During recent periods in which UST yields have risen or when geopolitical risks have threatened to spillover to oil prices or key EM economies directly, the level of real yields have partly helped differentiate performance. However, we point out that this is often a partial offset; hence, investors need to be careful about overstating the ‘shelter’ that high real yields gives particularly to EM currencies.
Figures 1 and 2, highlight key periods for the UST and the oil market, i.e., during the taper scares of H2 2013, the bear-flattening period ahead of the mid-2004 Fed hikes (Figure 1), and two periods – one from Nov 2011 to Feb 2012, the other from June 2012 to Sept 2012 – when Iranian/West tensions were very high (Figure 2).
The latter are important periods for EM because oil prices came under upward pressure and at the same time, the tensions themselves represented a direct threat to regional market economies (Turkey and the Gulf States), which could have spilled over to the wider EM environment because of the significance of their markets. This makes analyzing these periods especially useful in gauging what high real yields can or cannot do for EM asset prices during periods of exogenous risk aversion.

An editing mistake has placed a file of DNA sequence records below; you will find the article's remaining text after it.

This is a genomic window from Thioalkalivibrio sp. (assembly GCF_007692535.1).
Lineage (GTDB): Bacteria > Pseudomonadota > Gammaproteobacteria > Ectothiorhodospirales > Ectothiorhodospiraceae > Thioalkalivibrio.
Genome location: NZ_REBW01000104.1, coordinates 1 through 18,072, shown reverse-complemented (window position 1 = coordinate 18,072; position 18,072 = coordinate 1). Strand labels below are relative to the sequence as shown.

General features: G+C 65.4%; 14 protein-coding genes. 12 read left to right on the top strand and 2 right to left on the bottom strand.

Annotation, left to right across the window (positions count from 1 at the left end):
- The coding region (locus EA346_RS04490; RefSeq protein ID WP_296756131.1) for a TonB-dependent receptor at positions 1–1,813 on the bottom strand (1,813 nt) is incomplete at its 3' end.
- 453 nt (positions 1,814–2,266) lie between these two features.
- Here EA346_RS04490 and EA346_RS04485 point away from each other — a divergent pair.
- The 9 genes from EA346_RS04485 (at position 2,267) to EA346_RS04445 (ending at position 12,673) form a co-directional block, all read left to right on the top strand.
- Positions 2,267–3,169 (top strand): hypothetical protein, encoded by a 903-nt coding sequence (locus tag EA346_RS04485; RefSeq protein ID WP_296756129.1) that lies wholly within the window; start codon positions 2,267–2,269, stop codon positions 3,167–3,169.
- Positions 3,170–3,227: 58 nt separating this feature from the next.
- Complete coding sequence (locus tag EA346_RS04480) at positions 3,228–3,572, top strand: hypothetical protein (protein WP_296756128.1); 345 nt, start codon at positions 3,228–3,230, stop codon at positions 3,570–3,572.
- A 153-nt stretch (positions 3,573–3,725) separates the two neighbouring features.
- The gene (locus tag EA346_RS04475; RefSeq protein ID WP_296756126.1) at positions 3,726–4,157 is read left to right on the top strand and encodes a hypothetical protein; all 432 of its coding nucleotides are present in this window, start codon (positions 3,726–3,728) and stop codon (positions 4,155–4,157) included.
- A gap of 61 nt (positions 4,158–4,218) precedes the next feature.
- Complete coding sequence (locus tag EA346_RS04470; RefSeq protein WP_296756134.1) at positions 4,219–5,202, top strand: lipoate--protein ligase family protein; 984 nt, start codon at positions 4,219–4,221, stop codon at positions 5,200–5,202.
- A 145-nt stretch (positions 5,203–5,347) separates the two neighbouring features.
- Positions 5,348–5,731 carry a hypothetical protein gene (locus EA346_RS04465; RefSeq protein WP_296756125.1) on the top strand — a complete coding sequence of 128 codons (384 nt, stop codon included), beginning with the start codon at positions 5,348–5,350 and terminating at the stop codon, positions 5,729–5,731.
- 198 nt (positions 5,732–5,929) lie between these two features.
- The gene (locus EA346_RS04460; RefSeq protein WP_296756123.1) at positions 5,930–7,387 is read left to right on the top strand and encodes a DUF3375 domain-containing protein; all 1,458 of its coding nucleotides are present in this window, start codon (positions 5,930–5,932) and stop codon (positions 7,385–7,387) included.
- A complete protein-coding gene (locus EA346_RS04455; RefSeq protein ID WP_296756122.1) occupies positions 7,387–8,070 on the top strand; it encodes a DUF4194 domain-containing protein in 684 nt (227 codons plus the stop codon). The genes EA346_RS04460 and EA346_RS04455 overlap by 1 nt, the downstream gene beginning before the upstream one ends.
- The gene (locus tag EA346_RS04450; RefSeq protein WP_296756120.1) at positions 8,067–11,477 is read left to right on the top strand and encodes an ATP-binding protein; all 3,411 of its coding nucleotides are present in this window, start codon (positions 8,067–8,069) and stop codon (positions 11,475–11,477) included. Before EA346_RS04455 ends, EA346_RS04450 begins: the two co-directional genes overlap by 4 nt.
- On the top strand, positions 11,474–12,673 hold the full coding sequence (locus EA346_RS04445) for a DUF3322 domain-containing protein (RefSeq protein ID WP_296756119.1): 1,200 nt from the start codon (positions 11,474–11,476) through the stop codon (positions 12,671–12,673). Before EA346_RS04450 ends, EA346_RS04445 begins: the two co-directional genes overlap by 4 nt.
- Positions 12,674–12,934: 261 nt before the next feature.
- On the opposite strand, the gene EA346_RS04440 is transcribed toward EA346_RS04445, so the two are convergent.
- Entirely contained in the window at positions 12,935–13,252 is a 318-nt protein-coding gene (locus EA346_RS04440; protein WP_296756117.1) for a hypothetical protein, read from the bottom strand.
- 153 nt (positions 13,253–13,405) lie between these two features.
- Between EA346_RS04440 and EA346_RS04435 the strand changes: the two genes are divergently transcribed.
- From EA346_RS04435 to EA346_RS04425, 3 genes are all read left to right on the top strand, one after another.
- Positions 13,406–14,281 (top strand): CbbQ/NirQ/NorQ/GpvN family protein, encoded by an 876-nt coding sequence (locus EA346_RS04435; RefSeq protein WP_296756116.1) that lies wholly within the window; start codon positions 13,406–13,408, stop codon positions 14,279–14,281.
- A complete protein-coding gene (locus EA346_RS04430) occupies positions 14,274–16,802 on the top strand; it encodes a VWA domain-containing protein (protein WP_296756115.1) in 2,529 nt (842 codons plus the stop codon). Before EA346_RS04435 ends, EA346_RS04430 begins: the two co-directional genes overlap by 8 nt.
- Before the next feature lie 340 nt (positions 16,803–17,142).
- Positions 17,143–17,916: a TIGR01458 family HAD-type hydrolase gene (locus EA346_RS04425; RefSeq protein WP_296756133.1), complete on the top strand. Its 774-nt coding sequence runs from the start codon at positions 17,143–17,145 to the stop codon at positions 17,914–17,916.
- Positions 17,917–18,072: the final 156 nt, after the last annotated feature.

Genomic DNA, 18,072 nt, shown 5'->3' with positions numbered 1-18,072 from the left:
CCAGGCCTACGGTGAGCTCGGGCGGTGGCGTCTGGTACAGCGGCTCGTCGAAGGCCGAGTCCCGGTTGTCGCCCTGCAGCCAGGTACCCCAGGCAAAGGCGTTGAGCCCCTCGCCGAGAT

The interesting observations from the four distinct periods (two in Figure 1 and two in Figure 2) are as follows:
· The starting real yield level affected nominal bond yield performance, particularly when the shock was from higher US yields (bear flattening such as in H1 2004 or bear steepening during H2 2013).
· The starting real yield level is less important in differentiating nominal bond yield performance when the shock was geopolitical/oil related.
· Real yields mattered more in the H2 2013 period while in the early (H1 2004) period, the average levels were significantly higher so that other factors were probably more important in differentiating performance.
· High yielding EM FX enjoyed some insulation from UST shocks but this insulation was limited when the shock was geopolitical in nature.
The relationships between real yields and performance (nominal yield levels and FX) is not very well behaved, which means that while real yield levels seem to matter depending on the circumstance, one should not assume robust levels of insulation. Clearly it is not enough to offset fundamental problems (e.g., during H2 2013, the level of real yields made only some difference to the high current account deficit countries).